This to me seems to be just more of the same old dumbing down of America and its politics.  I remember on numerous occasions while in Europe sitting places and speaking to both friends and strangers about politics and religion, and having them express how odd they thought it was that in America they were taboo topics that people didn't want to talk about.  It has become such a part of life here in the US to not express your political and spiritual beliefs - in the land of the free!!  Somehow we don't feel comfortable engaging in this type of dialog, nevermind seeing people protest about it.

My personal opinion is that it is not about the subject matter, but about our manner of discussion.  The way we talk to each other and the respect that we have for other people.  Our political system has become so polarized, and so entrenched with its poles, that these discussions to easily lead to black and white stances with little room for common ground and grey areas to agree upon.  But more importantly, I think these arguments so easily come about because of how we've become as people.  I don't see a mass populace will to listen or taught to be open to new or different people and ideas.  We are brought up to believe in our beliefs as we come to learn them at all costs and not to waver.  Pride and arrogance - and ugly combination.  An open mind it seems is a terrifying thing to possess in America.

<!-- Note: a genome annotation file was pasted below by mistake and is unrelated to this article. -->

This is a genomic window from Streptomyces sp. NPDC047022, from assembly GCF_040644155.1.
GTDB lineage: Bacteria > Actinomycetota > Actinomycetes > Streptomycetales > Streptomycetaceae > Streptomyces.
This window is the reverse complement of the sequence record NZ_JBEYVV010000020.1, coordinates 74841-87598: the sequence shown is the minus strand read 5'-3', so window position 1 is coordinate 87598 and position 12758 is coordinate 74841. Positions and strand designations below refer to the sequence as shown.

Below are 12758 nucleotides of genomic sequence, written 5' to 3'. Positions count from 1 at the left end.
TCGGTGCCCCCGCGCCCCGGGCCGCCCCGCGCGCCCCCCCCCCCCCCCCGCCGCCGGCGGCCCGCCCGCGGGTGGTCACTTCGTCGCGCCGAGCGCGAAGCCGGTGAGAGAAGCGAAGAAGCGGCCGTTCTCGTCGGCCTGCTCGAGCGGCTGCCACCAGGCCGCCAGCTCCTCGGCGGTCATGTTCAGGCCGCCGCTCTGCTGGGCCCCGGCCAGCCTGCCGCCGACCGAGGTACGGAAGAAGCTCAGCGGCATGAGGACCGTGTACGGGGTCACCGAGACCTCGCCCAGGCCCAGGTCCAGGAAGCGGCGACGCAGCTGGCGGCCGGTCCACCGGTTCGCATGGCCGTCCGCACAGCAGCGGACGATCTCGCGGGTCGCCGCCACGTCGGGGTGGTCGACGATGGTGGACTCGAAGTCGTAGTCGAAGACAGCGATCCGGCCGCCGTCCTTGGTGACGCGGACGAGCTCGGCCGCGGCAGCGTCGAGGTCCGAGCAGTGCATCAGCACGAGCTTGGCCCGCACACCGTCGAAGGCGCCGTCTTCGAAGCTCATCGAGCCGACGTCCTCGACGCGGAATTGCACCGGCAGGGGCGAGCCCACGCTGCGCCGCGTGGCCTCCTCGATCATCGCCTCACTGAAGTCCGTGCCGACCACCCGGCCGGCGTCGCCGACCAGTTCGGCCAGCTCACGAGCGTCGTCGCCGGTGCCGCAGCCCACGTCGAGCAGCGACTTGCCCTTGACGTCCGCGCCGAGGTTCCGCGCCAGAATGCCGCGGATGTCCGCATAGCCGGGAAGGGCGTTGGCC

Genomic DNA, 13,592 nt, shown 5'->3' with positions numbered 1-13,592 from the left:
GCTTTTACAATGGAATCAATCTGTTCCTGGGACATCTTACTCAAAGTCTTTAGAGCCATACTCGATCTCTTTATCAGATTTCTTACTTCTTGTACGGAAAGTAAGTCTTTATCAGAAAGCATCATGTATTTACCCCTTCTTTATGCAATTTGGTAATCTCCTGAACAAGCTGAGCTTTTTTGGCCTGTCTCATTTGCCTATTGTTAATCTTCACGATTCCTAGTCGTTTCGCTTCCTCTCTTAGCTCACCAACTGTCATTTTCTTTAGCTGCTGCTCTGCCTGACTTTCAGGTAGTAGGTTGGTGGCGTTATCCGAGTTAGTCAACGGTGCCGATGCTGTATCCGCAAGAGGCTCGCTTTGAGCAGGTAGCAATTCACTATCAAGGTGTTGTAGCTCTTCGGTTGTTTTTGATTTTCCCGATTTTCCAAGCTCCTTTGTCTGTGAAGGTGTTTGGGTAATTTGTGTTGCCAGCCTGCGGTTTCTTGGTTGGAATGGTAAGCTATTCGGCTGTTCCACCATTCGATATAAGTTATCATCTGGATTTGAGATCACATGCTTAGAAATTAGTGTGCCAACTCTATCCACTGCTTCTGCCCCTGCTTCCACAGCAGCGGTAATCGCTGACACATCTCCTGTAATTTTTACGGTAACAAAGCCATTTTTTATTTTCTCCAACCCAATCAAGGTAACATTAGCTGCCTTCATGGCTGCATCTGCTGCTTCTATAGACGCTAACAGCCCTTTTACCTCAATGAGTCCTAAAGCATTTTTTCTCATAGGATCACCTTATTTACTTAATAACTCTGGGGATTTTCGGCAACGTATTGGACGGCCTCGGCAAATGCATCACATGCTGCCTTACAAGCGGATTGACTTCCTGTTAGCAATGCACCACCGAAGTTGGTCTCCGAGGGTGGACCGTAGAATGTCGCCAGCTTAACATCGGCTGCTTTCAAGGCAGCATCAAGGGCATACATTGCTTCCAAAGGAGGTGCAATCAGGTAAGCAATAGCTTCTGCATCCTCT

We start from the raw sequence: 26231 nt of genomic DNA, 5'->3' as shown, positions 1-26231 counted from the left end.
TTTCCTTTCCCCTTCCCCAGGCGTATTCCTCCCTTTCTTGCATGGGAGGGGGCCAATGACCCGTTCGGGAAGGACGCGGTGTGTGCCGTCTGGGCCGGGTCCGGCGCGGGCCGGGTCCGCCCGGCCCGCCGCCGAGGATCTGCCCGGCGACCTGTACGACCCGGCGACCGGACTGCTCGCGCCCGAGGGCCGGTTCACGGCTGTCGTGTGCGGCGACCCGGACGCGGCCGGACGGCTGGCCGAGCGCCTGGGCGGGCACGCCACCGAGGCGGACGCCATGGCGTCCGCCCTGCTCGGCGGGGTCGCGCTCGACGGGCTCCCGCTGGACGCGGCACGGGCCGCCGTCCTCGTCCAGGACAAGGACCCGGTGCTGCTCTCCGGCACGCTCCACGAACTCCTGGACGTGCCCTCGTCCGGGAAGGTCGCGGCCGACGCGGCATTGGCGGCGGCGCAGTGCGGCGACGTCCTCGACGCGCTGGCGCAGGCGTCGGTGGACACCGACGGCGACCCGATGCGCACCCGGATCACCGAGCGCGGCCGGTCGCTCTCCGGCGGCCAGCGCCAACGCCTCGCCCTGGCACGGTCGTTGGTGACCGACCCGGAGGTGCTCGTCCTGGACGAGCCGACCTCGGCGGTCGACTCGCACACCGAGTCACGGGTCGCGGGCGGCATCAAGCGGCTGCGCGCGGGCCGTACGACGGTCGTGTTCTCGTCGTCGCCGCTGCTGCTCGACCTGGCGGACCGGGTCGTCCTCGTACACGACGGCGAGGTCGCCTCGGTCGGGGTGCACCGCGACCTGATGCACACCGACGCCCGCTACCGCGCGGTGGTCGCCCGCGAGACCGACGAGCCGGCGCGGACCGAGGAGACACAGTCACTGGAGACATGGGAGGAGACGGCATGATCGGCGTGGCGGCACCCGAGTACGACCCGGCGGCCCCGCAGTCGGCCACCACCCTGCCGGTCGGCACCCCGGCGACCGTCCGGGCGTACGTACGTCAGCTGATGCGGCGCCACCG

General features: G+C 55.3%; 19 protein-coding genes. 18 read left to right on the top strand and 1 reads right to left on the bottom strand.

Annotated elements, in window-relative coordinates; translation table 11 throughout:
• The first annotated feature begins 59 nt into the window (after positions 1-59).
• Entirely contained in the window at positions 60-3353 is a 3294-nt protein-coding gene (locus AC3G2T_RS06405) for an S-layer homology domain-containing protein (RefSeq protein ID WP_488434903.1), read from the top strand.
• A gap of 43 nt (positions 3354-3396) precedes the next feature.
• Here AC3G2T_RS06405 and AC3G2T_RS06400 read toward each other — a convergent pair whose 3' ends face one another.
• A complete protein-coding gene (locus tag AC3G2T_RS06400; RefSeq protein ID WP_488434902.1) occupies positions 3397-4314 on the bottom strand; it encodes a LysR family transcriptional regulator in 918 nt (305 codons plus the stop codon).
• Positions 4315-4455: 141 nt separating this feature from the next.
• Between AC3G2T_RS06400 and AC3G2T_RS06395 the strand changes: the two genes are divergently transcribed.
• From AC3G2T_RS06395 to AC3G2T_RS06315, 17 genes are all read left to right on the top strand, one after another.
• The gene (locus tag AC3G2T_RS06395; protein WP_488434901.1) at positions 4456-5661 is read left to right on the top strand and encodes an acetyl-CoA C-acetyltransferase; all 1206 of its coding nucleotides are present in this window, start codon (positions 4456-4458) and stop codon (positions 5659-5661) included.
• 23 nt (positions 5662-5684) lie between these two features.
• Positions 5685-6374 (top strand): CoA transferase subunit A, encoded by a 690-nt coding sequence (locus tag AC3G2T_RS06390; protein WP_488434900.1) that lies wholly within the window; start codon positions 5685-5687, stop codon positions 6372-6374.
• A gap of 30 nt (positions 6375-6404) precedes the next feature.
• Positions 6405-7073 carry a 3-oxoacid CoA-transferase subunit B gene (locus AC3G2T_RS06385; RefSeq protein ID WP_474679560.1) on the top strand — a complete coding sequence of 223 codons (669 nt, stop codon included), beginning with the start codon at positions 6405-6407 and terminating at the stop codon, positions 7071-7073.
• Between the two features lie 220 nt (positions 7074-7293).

Yes, I am generalizing and perhaps detrimentally so.  But I believe on the whole, we have created a country that is unwilling and incapable of simple person to person political dialog in both our friendly and professional circles.  What does this do but simply make us less capable of discussion over time and also less informed.  Person to person dialog is invaluable.  It is the only way to truly understand the lives and politics of other people.  The only politics most people end up getting in their lives is the politics of hand picked - and in many cases agenda driven - sound bites and/or the repetitive voices of well funded political pundits.  That is not politics.  That is large scale social engineering.  I won't get into the American media and the disaster that it is in this post, but its pretty simple, if you really want to learn about people, ask them.  If you really want to understand politics, ask people.  And not just people like you, but ask people you don't know and don't identity with what they think about things.  Random people on the subway, at the mall, the supermarket, wherever: Occupy, Obama, stop and frisk, Romney, banking, Iran, whatever.  As a society we will never learn anything if we can't engage in honest open - nonrepehensible - dialog about our lives, our neighborhoods, our stores, our countries, our world, whatever.  Politics should NEVER be off limits.  Just like stifling protest should never happen.  But I suppose it would be best if first we actually made it acceptable to both have different beliefs, and to accept others with different beliefs.  Talk freely amongst yourselves!!